Where Does Walking Fit into a Healthy Active Lifestyle?
When I ask other runners about where they fit the activity into their lives, they have all sorts of theories. But most agree taking breaks to walk actually works in running.
When I ask health advisers they often say short walking breaks during a run can be the healthiest choice. The body may be signaling that is a necessary option.
Wherever you stand on the question, most will agree the more flexible and observant we are when we are exercising the better it works out for us in the long run.
Huffington Post reviews the question and says research suggests there are multiple health benefits to walking, but there's also evidence that it may actually improve the run overall. Here are some more takes on walking breaks.
Walking doesn't impact your overall pace.
The common assumption with walking is that if you do it, you're destroying your whole pace, but science suggests that may not be true.
Research published in the Journal of Science and Medicine in Sport found that runners who took 60 second walk breaks had similar run times than those who pushed through the entire race without taking a break according to the New York Times.
It helps you become a stronger runner.
Your improvement may actually depend on slowing it down. Walking can help you strengthen your muscles and increase your endurance, according to Runner’s World.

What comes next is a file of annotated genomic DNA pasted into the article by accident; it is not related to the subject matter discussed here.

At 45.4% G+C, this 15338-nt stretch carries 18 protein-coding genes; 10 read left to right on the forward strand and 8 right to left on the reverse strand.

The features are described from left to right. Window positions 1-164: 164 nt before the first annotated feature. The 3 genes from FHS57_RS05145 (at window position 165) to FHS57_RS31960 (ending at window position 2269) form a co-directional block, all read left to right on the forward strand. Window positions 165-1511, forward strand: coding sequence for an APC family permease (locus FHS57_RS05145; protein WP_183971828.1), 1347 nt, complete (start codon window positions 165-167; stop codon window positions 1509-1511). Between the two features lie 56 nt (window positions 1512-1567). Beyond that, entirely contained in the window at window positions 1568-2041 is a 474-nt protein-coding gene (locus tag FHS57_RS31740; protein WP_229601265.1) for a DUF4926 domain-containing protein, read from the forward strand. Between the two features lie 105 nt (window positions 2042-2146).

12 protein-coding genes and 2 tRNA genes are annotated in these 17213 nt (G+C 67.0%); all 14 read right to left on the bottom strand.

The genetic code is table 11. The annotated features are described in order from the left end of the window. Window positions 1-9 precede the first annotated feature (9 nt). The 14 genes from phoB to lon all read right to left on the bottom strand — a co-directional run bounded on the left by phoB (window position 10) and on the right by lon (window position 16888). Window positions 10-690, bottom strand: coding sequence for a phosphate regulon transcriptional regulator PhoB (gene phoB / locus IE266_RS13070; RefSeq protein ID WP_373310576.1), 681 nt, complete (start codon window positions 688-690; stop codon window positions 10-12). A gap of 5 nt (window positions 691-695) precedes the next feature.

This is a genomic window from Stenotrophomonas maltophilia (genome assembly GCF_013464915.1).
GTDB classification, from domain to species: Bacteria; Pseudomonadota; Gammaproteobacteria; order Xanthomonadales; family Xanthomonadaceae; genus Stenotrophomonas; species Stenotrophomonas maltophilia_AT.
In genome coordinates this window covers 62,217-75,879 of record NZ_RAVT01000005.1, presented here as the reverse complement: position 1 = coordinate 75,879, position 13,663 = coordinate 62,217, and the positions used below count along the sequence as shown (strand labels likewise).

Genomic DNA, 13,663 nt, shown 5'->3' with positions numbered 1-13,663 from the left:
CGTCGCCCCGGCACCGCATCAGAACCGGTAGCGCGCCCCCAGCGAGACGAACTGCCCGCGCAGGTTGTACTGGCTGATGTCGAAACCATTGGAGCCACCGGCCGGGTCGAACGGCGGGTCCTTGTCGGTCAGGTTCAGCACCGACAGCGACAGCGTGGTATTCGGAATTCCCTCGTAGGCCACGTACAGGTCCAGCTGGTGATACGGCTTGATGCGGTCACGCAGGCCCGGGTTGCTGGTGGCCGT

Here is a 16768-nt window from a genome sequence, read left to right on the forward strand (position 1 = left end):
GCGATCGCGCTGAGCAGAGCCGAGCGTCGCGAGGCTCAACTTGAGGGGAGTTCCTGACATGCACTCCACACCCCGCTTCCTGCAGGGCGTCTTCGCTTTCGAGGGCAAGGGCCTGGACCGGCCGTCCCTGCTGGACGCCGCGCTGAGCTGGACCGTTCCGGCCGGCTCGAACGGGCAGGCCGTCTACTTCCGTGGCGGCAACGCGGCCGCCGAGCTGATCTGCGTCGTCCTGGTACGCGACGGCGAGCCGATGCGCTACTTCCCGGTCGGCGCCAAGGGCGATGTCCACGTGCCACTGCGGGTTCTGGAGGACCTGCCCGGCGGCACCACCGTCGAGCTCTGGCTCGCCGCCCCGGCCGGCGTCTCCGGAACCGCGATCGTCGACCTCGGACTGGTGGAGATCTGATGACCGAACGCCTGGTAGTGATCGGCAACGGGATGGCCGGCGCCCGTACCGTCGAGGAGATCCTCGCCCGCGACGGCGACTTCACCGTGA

It helps with mid-run recovery.
Who has not gotten a bit winded during a run? A mid-run walk helps your body regroup and preserve energy and prevent muscle fatigue so you can power through the rest of your workout with ease, actually enjoying the whole experience.
Your body may tell you to take a break.
You may need a walk -- even if you don't think you do. You feel fine as you power through intervals or push your way over a hill, but your muscles may disagree after it's over. Stay alert to your body’s signals and break when you need to. Later you may want to review your recent runs and see if there is a pattern to the breaks that should be checked out. Everything may seem OK, but checking in with your exercise coaches and doctors works too.
A break can make the experience more mindful.
Linked in with the run is the scenery you may or may not miss, that can actually enrich the whole workout.
Treadmill Workout Advice
Using the treadmill as a backup can lead to good walking meditations. Let your thoughts flow as you walk. That way you get two exercises, one for your muscles and one for your mind.
As always if you are having issues with your running, needing more walking breaks, see your doctor first for a complete check and discussion of your health.